Nobel laureate Abhijit at a glance

2019-10-15 07:34:27 BdST

2024-05-18 12:54:40 BdST

Published: 2019-10-15 07:34:27 BdST

Live Desk: Indian-born Abhijit Banerjee of the US, French-American Esther Duflo and Michael Kremer of the US today won the 2019 Nobel Economics Prize for their work in fighting global poverty.

Here is the brief profile of Abhijit Vinayak Banerjee: Fifty-eight-year-old Abhijit was born in Kolkata of India in 1961. His mother Nirmala Banerjee was a professor of economics at the Centre for Studies in Social Sciences in Kolkata. Abhijit’s father Dipak Banerjee was a professor and the head of the Department of Economics at Presidency College in Kolkata.

He went to South Point School and completed his BS degree in economics from Presidency College in Kolkata in 1981. Later, he completed his MA in economics at the Jawaharlal Nehru University, Delhi in 1983.

Abhijit completed his PhD in economics from Harvard University in 1988. The subject of his doctoral thesis was "Essays in Information Economics."

Abhijit first tied knot with Dr Arundhati Tuli Banerjee, a lecturer of literature at Massachusetts Institute of Technology (MIT) in US. They were divorced later. Their only son Kabir Banerjee, 25, died in March, 2016.

In 2015, Abhijit and MIT professor Esther Duflo married each other and they have a child. Abhijit founded the Abdul Latif Jameel Poverty Action Lab (J-PAL) in 2003. J-PAL is a global research centre based in Massachusetts.

His works were focused in the field of development economics, with particular emphasis on alleviating global poverty. He was elected a fellow of the American Academy of Arts and Sciences in 2004.

He was honoured with several prestigious awards including the Infosys Prize 2009 in the social sciences category of economics, Bernhard-Harms-Prize from the Kiel Institute for the World Economy in 2014 and Nobel Memorial Prize in Economic Sciences in 2019.

He also served on the UN Secretary-General’s high-level panel of eminent persons on the post-2015 development agenda. This year, he delivered Export-Import Bank of India's 34th Commencement Day Annual Lecture on Redesigning Social Policy.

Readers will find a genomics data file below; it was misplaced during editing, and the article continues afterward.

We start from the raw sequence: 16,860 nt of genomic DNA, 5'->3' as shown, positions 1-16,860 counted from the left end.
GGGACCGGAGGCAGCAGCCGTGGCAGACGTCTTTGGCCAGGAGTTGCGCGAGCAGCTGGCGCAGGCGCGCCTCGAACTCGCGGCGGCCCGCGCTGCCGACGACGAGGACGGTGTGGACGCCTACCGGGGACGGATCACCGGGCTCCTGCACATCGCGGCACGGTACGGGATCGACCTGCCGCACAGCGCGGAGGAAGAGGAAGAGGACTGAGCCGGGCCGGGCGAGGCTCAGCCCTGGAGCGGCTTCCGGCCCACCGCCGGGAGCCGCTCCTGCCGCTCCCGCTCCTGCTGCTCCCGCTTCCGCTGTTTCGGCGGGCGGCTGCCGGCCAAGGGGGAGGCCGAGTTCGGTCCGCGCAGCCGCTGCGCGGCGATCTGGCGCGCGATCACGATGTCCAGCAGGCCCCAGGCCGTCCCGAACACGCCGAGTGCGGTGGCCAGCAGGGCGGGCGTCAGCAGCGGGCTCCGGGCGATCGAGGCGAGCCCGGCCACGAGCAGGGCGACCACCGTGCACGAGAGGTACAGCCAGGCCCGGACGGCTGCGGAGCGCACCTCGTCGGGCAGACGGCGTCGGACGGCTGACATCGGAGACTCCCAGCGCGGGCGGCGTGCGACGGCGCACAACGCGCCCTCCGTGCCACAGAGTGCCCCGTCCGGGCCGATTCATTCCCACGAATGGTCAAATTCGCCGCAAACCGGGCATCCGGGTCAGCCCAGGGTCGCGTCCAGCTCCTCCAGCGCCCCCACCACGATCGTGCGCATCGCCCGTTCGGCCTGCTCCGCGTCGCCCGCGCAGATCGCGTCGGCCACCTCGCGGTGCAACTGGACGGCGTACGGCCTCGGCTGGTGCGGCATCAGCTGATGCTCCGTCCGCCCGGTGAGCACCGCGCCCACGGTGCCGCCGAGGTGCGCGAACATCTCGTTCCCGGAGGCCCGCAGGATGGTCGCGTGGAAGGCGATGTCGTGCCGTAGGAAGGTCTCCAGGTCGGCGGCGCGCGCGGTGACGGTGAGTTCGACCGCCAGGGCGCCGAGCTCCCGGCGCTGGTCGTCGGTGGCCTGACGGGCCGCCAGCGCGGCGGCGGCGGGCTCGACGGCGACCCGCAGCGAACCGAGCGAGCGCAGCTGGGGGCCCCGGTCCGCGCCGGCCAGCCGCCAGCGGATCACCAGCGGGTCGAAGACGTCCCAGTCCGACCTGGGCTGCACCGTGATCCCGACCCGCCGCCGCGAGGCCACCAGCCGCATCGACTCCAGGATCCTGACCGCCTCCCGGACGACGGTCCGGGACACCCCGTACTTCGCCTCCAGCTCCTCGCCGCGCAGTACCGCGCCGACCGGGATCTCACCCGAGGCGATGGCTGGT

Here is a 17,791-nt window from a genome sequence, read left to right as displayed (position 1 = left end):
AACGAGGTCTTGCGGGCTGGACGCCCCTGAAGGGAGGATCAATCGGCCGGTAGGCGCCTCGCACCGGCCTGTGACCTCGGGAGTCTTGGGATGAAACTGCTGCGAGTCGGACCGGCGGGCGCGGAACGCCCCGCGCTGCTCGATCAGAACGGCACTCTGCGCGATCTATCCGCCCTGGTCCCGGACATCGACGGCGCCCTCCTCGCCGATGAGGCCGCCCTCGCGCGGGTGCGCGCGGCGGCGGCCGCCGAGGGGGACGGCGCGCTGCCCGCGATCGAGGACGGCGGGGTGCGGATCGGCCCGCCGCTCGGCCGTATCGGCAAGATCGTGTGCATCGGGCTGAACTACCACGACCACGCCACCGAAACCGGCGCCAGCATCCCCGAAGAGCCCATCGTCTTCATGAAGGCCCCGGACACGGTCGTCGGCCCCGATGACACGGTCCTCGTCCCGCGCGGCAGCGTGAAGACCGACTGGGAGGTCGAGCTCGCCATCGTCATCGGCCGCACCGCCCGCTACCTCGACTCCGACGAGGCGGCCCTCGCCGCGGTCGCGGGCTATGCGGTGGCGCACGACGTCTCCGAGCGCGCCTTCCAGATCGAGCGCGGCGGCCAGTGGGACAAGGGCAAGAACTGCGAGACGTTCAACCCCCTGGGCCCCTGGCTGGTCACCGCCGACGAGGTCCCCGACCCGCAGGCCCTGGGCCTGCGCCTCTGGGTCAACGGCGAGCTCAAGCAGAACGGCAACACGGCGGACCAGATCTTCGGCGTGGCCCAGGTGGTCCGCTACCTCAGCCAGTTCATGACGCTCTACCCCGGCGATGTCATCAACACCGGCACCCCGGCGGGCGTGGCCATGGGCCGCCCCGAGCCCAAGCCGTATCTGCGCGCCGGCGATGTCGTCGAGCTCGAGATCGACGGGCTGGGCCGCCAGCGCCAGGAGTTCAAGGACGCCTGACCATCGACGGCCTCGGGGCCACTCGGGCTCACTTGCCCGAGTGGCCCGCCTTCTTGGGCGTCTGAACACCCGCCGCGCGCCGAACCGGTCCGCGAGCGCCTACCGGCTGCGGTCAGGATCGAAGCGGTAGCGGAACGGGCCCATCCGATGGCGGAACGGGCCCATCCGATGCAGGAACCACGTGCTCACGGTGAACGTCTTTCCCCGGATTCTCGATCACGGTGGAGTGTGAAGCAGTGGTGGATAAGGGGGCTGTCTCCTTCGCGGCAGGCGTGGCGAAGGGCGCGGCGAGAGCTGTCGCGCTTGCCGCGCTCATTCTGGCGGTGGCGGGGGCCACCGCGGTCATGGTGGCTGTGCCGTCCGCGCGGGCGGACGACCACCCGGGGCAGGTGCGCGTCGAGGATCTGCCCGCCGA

Banerjee was a president of the Bureau for the Research in the Economic Analysis of Development. He was a research associate of the National Bureau of Economic Research, a research fellow at the Centre for Economic Policy Research, an international research fellow of the Kiel Institute, fellow at the American Academy of Arts and Sciences, and a fellow at the Econometric Society.

He also has been a Guggenheim Fellow and an Alfred P. Sloan Fellow. Banerjee is currently the Ford Foundation International Professor of Economics at the Massachusetts Institute of Technology after he had taught at Harvard University and Princeton University.

He is a research affiliate of Innovations for Poverty Action, and a member of the Consortium on Financial Systems and Poverty. He is the author of several books, including "What the Economy Needs Now" (2019), "Poor Economics" (2011).

Economists who study poverty win Nobel prize:

The 2019 Nobel Prize in Economic Sciences has been awarded Monday to Abhijit Banerjee, Esther Duflo and Michael Kremer "for their experimental approach to alleviating global poverty."

Banerjee and Duflo are both at Massachusetts Institute of Technology while Kremer is at Harvard University. Duflo is the second woman to win the economics prize.

Duflo, who was woken up by Goran Hansson, secretary general of the Royal Swedish Academy of Sciences on Monday, said that getting the prize "incredibly humbling. Duflo is only the second woman to win the economics prize, after Elinor Ostrom got it in 2009, and is also the youngest ever to receive the economics award.

Officially known as the Bank of Sweden Prize in Economic Sciences in Memory of Alfred Nobel,  the award wasn't created by the prize founder, but is considered to be part of the Nobel stable of awards. It was created by Riksbanken, the Swedish central bank, in 1968, and the first winner was selected a year later.

With the glory comes a 9 million-kronor ($918,000) cash award, a gold medal and a diploma. Last week, six Nobel prizes were given — medicine, physics and chemistry plus two literature awards, and the coveted Peace Prize.

All but the winner of the Peace Prize receive their awards on Dec. 10 — the anniversary of Nobel's death in 1896 — in Stockholm. The winner of the Peace Prize receives the award in Oslo, Norway.

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